02 February 2014


It’s been a 19th century kind of year…

Bleak House by Charles Dickens (1853): it took me a year to finish. Because I had to keep putting it down in order to teach contemporary American poetry, at a certain point I found myself watching the PBS version in order to keep the characters straight. In consequence, “Shake me up Judy” and “he was wery good to me” are said far too often in my household.

The Quaker City by George Lippard (1845): a completely sensationalist fiction about the corrupt upper classes in 19th century Philadelphia. Lippard was good friends with E.A. Poe, but his writing hasn’t received nearly the same attention. This book is messy (in good and bad ways), wacky, and completely over the top. It features a lot of heaving bosoms, a secret clubhouse for the elite called Monk Hall, a paranormal cult leader named Ravoni and much much more!

The Diary of Sidney George Fisher Covering the Years of 1834-1871: I kept ordering this book through inter-library loan the last year or so; I wish I owned it. Fisher was trained as a lawyer, but ultimately his main activity seems to have been writing in his diary. The diary presents an extremely detailed account of everyday life in Philadelphia for a member of a particular class. The epigraph Fisher uses to precede the entries for 1864:

     If a man keeps no diary, the path crumbles away behind him as his feet leave it; and days gone by 
     are little more than a blank broken by a few distorted shadows. His life is all confined with the 
     limits of today.

 He described his diaries as his “artificial memory,” and kept writing in them until 1871…the very last entries remind me a lot of Beckett’s Krapp’s Last Tape:

      April 3, 1871   The doctor here. Better. Yesterday and Saturday very sick in bed. Constant nausea 
     & vomiting.
     April 27, 1871  Read diary of 1837. Have been rereading those of 1836 etc with extreme interest.
     April 29, 1871  Read diary of 1839. It brings back those days of youth very vividly. Strange that I 
     could not then see all that I might have done & been, almost without effort.

I don’t keep a diary, although I have a number of computer files titled “Records” where I have tried to record what happens in my life with not much constancy. At the beginning of 2012, my friend Stacy Doris died. I’ve been thinking about her poetry a lot this year, and was glad there was a tribute to her work at the Poetry Project at the beginning of 2013. After she died, I found myself scanning all of my "Records," looking for some mention of her—the things we did together, the things we spoke about. I was so relieved to find her there. I pledged to be a better record keeper in 2013. I failed.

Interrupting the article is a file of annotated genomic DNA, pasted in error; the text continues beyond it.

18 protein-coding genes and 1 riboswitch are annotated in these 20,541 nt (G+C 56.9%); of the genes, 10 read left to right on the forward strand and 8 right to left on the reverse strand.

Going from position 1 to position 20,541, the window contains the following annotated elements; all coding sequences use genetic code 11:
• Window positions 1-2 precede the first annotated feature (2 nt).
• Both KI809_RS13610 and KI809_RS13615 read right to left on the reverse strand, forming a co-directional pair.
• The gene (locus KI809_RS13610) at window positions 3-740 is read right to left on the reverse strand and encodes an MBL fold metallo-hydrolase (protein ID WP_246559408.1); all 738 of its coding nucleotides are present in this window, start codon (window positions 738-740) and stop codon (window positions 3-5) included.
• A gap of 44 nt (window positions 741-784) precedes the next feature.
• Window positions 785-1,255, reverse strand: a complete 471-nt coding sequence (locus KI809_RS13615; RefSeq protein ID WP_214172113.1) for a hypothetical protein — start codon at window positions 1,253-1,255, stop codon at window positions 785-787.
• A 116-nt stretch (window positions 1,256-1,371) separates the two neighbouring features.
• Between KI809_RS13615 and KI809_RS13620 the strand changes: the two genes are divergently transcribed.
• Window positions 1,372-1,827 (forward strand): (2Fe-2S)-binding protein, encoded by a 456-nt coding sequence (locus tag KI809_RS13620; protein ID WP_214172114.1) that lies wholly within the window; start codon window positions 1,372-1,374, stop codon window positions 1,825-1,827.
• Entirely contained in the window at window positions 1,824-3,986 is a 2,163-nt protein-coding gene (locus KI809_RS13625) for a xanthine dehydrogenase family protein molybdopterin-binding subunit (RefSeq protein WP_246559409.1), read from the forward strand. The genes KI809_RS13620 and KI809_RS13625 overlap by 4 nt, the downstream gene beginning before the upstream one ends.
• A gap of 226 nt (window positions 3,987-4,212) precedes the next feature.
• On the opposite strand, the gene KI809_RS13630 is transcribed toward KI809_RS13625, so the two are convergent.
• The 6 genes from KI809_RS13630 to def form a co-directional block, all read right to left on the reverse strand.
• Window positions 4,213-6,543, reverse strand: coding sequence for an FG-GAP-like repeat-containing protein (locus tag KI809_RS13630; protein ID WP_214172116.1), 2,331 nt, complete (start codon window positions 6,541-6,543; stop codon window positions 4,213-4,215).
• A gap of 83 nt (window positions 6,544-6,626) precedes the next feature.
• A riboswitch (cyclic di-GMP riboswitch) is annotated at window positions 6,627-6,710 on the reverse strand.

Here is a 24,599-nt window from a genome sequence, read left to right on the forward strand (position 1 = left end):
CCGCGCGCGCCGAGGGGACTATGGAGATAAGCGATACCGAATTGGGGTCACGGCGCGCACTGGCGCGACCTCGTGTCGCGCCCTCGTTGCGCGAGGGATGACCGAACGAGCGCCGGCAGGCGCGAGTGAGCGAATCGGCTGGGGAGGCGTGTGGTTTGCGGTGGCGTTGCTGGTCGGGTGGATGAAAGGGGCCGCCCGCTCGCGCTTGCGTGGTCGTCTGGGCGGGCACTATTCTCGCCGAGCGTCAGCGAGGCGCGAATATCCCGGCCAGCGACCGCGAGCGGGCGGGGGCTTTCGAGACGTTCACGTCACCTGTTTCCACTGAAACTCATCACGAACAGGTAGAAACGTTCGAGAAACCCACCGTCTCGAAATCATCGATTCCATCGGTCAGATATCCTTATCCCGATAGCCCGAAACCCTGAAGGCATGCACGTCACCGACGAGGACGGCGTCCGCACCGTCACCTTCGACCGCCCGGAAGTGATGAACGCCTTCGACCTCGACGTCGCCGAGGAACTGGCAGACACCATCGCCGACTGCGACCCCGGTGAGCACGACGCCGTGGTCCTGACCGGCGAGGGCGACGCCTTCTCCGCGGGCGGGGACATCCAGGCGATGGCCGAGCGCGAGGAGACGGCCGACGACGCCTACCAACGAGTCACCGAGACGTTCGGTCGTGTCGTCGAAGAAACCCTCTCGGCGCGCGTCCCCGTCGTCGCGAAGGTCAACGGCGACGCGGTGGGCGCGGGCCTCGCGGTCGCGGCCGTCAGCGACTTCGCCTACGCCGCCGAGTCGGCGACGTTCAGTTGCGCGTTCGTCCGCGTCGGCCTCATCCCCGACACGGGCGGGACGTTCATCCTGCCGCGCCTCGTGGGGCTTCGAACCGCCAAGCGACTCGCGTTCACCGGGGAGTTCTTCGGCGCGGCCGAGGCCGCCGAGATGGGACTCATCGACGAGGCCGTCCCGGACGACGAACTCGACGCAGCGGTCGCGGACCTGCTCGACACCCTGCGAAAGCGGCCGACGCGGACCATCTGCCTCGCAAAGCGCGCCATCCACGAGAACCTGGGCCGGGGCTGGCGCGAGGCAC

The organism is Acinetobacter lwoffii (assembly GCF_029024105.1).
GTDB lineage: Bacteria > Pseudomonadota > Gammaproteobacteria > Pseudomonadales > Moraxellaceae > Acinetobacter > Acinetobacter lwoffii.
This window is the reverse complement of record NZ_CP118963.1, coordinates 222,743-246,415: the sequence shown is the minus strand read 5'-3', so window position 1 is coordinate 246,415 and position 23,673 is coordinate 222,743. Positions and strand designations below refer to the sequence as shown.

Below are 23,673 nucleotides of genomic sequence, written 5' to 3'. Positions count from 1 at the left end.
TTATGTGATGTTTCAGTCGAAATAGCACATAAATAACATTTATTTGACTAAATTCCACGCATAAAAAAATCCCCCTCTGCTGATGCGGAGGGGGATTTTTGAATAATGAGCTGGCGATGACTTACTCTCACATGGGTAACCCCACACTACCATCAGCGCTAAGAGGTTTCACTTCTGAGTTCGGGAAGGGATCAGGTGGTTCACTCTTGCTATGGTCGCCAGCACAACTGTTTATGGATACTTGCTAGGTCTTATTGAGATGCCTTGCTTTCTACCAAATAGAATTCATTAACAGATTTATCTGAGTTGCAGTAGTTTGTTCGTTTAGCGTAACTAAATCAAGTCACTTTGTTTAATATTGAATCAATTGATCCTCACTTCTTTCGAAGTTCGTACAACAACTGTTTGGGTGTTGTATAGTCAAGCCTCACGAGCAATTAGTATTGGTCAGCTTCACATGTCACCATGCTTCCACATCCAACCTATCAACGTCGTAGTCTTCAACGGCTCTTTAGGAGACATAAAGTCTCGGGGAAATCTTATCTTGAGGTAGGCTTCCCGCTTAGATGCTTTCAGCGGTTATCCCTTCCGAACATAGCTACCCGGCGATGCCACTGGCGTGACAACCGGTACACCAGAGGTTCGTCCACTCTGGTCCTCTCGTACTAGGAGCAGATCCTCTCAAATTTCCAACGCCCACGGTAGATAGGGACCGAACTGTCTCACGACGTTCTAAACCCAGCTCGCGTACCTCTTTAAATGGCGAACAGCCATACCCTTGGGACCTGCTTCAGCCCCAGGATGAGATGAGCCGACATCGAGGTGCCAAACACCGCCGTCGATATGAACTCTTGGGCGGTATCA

Other significant things 2013:
Visiting Jennifer Moxley and Steve Evans and sitting on their sun porch in Maine. (I know from Moxley’s The Middle Room that Steve is also a diarist extraordinaire) I also really enjoyed reading Moxley’s There Are Things We Live Among.
Finally reading all of Thalia Field’s Ululu.

Discovering the music of Ted Hearne

Seeing Geoff Sobelle’s The Object Lesson at the Philadelphia Live Arts festival

Jena Osman's recent books include Public Figures (Wesleyan 2012), The Network (selected for the 2009 National Poetry Series by Prageeta Sharma and published by Fence Books in 2010), and Corporate Relations (Burning Deck Press, 2014). For 12 years she co-edited the magazine Chain with Juliana Spahr, and now they co-edit the ChainLinks book series together. Jena teaches in the MFA writing program at Temple University in Philadelphia. More of her work can be found at jenaosman.com.

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